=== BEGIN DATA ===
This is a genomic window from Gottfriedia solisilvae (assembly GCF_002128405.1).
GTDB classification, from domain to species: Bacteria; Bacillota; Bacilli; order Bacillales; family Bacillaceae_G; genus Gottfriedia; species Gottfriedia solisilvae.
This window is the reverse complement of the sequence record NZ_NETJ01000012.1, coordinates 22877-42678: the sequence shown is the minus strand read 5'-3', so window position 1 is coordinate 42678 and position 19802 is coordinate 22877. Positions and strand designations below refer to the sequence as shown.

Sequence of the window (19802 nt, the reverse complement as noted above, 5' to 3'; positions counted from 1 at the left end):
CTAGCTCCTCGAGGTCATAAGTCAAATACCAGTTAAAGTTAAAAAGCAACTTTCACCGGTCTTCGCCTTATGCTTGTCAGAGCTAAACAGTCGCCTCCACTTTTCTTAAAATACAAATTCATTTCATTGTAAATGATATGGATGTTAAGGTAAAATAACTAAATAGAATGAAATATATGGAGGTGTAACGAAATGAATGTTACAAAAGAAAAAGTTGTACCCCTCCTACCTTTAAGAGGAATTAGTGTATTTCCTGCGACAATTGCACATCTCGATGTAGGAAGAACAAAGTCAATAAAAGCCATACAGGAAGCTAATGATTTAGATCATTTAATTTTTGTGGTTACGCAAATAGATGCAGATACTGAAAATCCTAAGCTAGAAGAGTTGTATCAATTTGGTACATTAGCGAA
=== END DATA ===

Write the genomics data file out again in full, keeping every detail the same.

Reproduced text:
This is a genomic window from Gottfriedia solisilvae (assembly GCF_002128405.1).
GTDB classification, from domain to species: Bacteria; Bacillota; Bacilli; order Bacillales; family Bacillaceae_G; genus Gottfriedia; species Gottfriedia solisilvae.
This window is the reverse complement of the sequence record NZ_NETJ01000012.1, coordinates 22877-42678: the sequence shown is the minus strand read 5'-3', so window position 1 is coordinate 42678 and position 19802 is coordinate 22877. Positions and strand designations below refer to the sequence as shown.

Sequence of the window (19802 nt, the reverse complement as noted above, 5' to 3'; positions counted from 1 at the left end):
CTAGCTCCTCGAGGTCATAAGTCAAATACCAGTTAAAGTTAAAAAGCAACTTTCACCGGTCTTCGCCTTATGCTTGTCAGAGCTAAACAGTCGCCTCCACTTTTCTTAAAATACAAATTCATTTCATTGTAAATGATATGGATGTTAAGGTAAAATAACTAAATAGAATGAAATATATGGAGGTGTAACGAAATGAATGTTACAAAAGAAAAAGTTGTACCCCTCCTACCTTTAAGAGGAATTAGTGTATTTCCTGCGACAATTGCACATCTCGATGTAGGAAGAACAAAGTCAATAAAAGCCATACAGGAAGCTAATGATTTAGATCATTTAATTTTTGTGGTTACGCAAATAGATGCAGATACTGAAAATCCTAAGCTAGAAGAGTTGTATCAATTTGGTACATTAGCGAA